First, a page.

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Say HOWDY to Two Very Different Ranches, DUDE : A tradition-filled Wyoming spread, or a Montana place with hot tub and haute cuisine . Your draw.

July 17, 1994|CHRISTOPHER REYNOLDS | TIMES TRAVEL WRITER

WOLF, Wyo. — Never mind the roaming buffalo, or those deer and antelope at play. Out in the wide open Western spaces these days, the plains are crawling with dude ranch proprietors, each determined to give a vast and disparate American public the ranch vacation of its dreams.

Horses and family-friendliness are the obvious recurrent themes, and everyone seems to be basking in the cinematic afterglow of "City Slickers" and its sequel. But the ranch vacation now comes in more varieties than Disney has Dalmatians, and quasi-cowboys can pay $80 a day, or $150, or $250, depending on one's choice of meals, lodgings and surrounding luxuries. At the offices of the national Dude Ranchers' Assn., where membership grew from 35 to 69 ranches in the first six decades after the group's founding in 1926, the files now show more than 110 members. And that figure excludes many ranch operations that offer rural retreats, horseback riding and cabin living, but shrink from the word "dude."

And so, early this summer, as the rivers surged with runoff and the wind riffled through the amber waves of all that stuff out there that leaves thistle in your socks, I boarded a plane, hopped the Rockies and went looking for the edges of the ever-expanding universe of the ranch vacation.

My mission was to sample the extremes--the most old-fashioned and newfangled ranches I could find. I found the old-fashioned ranch in Wolf, Wyo.; the newfangled one in Big Sky, Mont. Their features ran from coal heating to Kohler plumbing, from Jif in a jar to escargots , from a rumbling 1928 Ford Model A on a dusty path to lounging llamas on grassy knolls.

Eatons' Ranch may be the oldest dude ranch in America--19th-Century record books aren't clear--and its keepers put on no airs. The property lies about a half-hour northwest of Sheridan, Wyo., cradled by the Bighorn Mountains, bisected by Wolf Creek, trodden each summer by the hoofs of about 200 horses. There are other hoof prints too--mostly from roving deer and about 200 cows, whose offspring are usually packed off for plumping after they've reached yearling status.

But the point of Eatons' is horses. Each year on Memorial Day weekend, the ranch wranglers, sometimes assisted by ambitious dudes, spend three days driving the animals up from their winter home at the Eaton family's Echeta ranch, 100 miles to the east. The drive climaxes with a traffic-interrupting, police-escorted passage down Fifth Street through downtown Sheridan (population: 14,000) and ends at the Eatons' 7,000-acre spread. Near the end of September, the spectacle is repeated in reverse.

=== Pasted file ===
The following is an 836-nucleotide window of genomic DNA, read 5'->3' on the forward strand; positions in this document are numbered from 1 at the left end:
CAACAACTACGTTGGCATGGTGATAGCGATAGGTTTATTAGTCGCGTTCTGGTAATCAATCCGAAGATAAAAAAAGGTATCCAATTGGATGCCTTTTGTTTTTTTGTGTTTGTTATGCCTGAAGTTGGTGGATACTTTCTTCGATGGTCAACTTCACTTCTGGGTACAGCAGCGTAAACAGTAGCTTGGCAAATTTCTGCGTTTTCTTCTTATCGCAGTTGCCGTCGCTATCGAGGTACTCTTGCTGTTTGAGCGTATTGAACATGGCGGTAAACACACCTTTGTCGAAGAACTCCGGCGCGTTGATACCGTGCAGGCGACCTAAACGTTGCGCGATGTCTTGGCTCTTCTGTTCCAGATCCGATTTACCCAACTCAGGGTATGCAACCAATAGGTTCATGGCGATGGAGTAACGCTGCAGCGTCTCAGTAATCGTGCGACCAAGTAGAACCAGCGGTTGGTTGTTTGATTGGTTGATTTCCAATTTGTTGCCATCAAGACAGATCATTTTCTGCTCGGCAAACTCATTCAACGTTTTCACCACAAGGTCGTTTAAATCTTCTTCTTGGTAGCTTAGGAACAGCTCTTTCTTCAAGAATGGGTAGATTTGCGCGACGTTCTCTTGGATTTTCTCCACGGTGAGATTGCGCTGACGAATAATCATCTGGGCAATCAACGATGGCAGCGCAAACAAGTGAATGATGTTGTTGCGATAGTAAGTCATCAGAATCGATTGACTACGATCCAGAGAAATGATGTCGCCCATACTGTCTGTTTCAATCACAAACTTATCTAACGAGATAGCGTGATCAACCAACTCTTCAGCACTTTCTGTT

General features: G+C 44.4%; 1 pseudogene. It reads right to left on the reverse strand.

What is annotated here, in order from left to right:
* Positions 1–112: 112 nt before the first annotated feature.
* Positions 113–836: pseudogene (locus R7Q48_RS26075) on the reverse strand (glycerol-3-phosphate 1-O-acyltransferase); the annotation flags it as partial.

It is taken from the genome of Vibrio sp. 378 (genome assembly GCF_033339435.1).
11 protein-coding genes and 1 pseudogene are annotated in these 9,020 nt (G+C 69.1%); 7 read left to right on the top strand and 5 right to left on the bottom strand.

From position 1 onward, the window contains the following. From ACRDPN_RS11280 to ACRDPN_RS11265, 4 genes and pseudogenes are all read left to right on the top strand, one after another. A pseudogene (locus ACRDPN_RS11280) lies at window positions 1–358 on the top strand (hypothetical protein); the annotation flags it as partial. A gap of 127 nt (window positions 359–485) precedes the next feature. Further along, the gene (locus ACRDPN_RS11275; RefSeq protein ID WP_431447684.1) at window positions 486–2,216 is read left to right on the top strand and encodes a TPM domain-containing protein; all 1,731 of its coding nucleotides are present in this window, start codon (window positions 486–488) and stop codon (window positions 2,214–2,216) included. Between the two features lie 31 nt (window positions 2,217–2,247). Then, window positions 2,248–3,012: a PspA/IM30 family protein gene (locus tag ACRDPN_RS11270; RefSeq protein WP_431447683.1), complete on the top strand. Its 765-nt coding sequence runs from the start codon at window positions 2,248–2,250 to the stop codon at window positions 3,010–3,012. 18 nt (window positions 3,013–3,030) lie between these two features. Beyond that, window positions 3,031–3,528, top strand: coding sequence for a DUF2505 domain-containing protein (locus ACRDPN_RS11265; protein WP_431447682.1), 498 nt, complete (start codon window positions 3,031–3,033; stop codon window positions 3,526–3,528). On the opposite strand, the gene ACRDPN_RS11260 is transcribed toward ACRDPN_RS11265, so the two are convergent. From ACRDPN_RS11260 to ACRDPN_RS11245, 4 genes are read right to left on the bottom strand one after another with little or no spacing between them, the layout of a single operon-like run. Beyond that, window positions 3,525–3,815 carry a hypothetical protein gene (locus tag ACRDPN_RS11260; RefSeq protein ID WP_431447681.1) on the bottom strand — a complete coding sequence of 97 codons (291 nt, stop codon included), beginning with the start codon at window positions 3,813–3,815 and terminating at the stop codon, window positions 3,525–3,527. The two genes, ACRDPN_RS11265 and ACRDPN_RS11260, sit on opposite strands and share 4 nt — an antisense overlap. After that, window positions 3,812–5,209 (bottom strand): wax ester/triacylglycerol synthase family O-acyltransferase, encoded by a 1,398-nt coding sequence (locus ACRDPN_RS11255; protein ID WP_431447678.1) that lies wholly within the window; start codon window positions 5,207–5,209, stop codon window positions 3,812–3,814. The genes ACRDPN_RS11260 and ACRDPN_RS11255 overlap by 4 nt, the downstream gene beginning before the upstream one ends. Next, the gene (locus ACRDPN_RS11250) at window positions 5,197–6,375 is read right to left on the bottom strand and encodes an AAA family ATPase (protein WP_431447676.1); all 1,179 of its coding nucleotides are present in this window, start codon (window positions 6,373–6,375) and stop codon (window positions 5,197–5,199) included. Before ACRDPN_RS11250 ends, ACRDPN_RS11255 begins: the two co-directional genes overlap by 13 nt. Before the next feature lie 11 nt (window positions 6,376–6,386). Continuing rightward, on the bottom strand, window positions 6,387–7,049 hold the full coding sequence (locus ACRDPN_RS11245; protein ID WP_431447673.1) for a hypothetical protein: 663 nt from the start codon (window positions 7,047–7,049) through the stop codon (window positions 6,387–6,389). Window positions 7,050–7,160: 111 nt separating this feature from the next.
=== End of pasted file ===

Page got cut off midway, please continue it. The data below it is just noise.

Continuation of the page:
The first Eatons' Ranch was founded by three Eaton brothers in 1879 on homesteaded land near Medora, N.D. From the beginning they entertained friends and acquaintances from the East, and in 1882 they accepted their first payment from one. They used the term "dude" to describe that guest and rusticating visitors like him, and may have been the first to do so. In 1904, the Eatons moved to Wyoming.

The ranch remains a family operation--almost everyone with any authority carries the name of Eaton or Ferguson--and you eat when the family says. During the summer high season, there are two strict dinner seating times: 6-6:10 p.m. and 6:50-7 p.m. No one, the ranch schedule warns, will be admitted between 6:10 and 6:50.

You also eat where the family says (in an assigned seat with five assigned table mates) and you eat what the family says. Usually it's healthy helpings of American grub, family style, around a centerpiece of ketchup bottles and peanut butter jars. Capacity is 125 dudes, and adults generally pay $900 a week.

As you get ready to eat breakfast each day--for that meal, you have from 6:30 to 8:45 a.m.--a few wranglers are driving the horses across Wolf Creek, up a dusty road and into the ranch's main corral, from which they are summoned for saddling.

Tradition is very big. The old photos and stuffed animals in the public rooms hint of summers past, as do the high wooden beams of Howard Hall, where there's a dance with a country-Western band once a week. Even the swimming pool would qualify as an antique, by California standards: It's about 60 years old, 70 feet long and fed by filtered and heated creek water.

The ranch's 54 cabins (one, two and three bedrooms) are fascinating, if not fancy. Lockless doors. Heating by propane gas, steam and coal stove, depending on the cabin and its vintage. The thermostat in my cabin controlled the temperature in several others. In another cabin, the summer's first occupant found a strong scent of skunk and what appeared to be a wasp's nest under the porch eaves.

"You get excited if there's a new bedspread in your place . . . but you don't want things to change," said Eileen Kidder of Cudahy, Wis., a repeat visitor for 14 years, as she led me on a tour.

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